Freud believed that the influences of the unconscious reveal themselves in a variety of ways, including dreams, and in slips of the tongue, now popularly known as 'Freudian slips'. Freud (1920) gave an example of such a slip when a British Member of Parliament referred to a colleague with whom he was irritated as 'the honorable member from Hell' instead of from Hull.
Initially, psychology was sceptical regarding the idea of mental processes operating at an unconscious level. To other psychologists determined to be scientific in their approach (e.g. behaviorists) the concept of the unconscious mind has proved a source of considerable frustration because it defies objective description, and is extremely difficult to objectively test or measure.
However, the gap between psychology and psychoanalysis has narrowed, and the notion of the unconscious is now an important focus of psychology. For example, cognitive psychology has identified unconscious processes, such as procedural memory (Tulving, 1972), automatic processing (Bargh & Chartrand, 1999; Stroop, 1935), and social psychology has shown the importance of implicit processing (Greenwald & Banaji, 1995). Such empirical findings have demonstrated the role of unconscious processes in human behavior.
However, empirical research in psychology has revealed the limits of the Freudian theory of the unconscious mind, and the modern notion of an 'adaptive unconscious' (Wilson, 2004) is not the same as the psychoanalytic one. Indeed, Freud (1915) has underestimated the importance of the unconscious, and in terms of the iceberg analogy there is a much larger portion of the mind under the water. The mind operates most efficiently by relegating a significant degree of high level, sophisticated processing to the unconscious.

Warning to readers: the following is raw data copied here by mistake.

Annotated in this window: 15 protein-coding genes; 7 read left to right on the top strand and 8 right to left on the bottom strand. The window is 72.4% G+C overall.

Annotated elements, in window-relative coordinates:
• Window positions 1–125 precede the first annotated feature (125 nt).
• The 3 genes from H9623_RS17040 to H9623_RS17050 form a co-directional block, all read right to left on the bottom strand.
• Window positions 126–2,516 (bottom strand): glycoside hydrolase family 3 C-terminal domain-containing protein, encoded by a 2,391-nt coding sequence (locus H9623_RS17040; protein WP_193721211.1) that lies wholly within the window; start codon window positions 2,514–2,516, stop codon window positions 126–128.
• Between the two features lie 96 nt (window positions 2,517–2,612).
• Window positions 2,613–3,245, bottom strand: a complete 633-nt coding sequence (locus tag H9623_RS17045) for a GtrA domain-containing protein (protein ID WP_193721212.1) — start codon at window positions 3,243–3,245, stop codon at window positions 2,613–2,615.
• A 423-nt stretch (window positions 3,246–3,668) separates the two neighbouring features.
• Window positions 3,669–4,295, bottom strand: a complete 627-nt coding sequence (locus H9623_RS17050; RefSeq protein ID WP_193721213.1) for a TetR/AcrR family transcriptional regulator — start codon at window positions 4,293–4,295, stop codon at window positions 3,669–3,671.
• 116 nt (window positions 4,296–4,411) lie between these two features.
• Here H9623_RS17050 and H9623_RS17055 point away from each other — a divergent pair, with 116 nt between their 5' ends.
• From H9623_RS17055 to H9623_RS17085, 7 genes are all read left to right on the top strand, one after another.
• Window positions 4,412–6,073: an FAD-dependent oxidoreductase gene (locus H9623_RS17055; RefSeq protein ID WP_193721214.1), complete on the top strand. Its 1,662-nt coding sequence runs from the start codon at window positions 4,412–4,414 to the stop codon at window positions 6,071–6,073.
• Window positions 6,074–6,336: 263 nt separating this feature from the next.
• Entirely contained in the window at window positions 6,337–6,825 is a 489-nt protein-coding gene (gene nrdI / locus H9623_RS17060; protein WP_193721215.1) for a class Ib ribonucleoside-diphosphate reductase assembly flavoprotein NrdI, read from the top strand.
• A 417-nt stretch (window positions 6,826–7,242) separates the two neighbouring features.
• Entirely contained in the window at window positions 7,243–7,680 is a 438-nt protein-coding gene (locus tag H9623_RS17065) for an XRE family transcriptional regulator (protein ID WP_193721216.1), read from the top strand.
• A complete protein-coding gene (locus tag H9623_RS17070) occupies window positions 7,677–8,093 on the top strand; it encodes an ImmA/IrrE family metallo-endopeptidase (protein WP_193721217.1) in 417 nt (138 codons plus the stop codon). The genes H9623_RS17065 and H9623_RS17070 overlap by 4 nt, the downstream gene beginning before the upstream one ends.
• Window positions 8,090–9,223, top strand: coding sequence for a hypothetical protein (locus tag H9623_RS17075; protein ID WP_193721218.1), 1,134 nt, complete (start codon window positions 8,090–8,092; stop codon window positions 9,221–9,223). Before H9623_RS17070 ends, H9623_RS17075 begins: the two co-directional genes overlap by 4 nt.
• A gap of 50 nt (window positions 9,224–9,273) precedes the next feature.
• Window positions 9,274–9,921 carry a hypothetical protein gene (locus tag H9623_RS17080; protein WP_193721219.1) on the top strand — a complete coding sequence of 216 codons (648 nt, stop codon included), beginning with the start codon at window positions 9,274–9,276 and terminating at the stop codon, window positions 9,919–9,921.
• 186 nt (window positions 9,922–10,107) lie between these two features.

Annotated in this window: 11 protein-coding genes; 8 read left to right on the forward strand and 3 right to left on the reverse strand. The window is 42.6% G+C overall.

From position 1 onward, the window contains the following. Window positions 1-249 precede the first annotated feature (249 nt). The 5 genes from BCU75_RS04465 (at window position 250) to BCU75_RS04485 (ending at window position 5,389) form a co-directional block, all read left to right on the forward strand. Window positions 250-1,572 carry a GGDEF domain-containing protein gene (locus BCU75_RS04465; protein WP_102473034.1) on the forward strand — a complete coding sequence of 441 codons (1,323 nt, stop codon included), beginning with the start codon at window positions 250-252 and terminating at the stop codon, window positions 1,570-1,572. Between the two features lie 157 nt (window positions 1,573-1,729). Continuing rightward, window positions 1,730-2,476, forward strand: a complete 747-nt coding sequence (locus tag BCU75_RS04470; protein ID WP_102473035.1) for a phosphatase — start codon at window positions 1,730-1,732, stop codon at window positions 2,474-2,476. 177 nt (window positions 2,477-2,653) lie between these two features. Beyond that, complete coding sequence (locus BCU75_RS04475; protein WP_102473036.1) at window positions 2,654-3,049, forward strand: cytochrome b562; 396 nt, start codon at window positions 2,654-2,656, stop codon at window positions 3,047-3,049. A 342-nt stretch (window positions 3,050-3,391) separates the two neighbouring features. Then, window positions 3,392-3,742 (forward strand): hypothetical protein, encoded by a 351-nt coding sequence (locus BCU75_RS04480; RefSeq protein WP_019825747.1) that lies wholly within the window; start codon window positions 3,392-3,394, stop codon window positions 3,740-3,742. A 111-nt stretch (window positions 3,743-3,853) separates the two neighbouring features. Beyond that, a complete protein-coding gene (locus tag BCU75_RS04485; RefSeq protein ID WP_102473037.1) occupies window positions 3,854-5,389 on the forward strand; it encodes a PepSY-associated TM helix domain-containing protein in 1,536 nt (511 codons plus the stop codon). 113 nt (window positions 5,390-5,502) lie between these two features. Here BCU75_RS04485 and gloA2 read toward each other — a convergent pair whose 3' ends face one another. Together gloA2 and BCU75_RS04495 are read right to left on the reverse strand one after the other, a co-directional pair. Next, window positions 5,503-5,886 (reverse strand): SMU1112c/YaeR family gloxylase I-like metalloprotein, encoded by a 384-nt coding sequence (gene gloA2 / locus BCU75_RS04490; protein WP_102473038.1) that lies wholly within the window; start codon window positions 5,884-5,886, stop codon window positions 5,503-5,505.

Whereas Freud (1915) viewed the unconscious as a single entity, psychology now understands the mind to comprise a collection of modules that has evolved over time and operate outside of consciousness. For example, universal grammar (Chomsky, 1972) is an unconscious language processor that lets us decide whether a sentence is correctly formed. Separate to this module is our ability to recognize faces quickly and efficiently, thus illustrating how unconscious modules operate independently.
Finally, while Freud believed that primitive urges remained unconscious to protect individuals from experiencing anxiety, the modern view of the adaptive unconscious is that most information processing resides outside of consciousness for reasons of efficiency, rather than repression (Wilson, 2004).
Id, Ego, Superego
Bargh, J. A., & Chartrand, T. L. (1999). The unbearable automaticity of being. American psychologist, 54(7), 462.
Chomsky, N. (1972). Language and mind. New York: Harcourt Brace Jovanovich.
Freud, S. (1915). The unconscious. SE, 14: 159-204.
Freud, S. (1924). A general introduction to psychoanalysis, trans. Joan Riviere.
Greenwald, A. G., & Banaji, M. R. (1995). Implicit social cognition: attitudes, self-esteem, and stereotypes. Psychological review, 102(1), 4.
Stroop, J. R. (1935). Studies of interference in serial verbal reactions. Journal of experimental psychology, 18(6), 643.
Tulving, E. (1972). Episodic and semantic memory. In E. Tulving & W. Donaldson (Eds.), Organization of Memory, (pp. 381–403). New York: Academic Press.
Wilson, T. D. (2004). Strangers to ourselves. Harvard University Press.
How to cite this article:
McLeod, S. A. (2015). Unconscious Mind. Retrieved from www.simplypsychology.org/unconscious-mind.html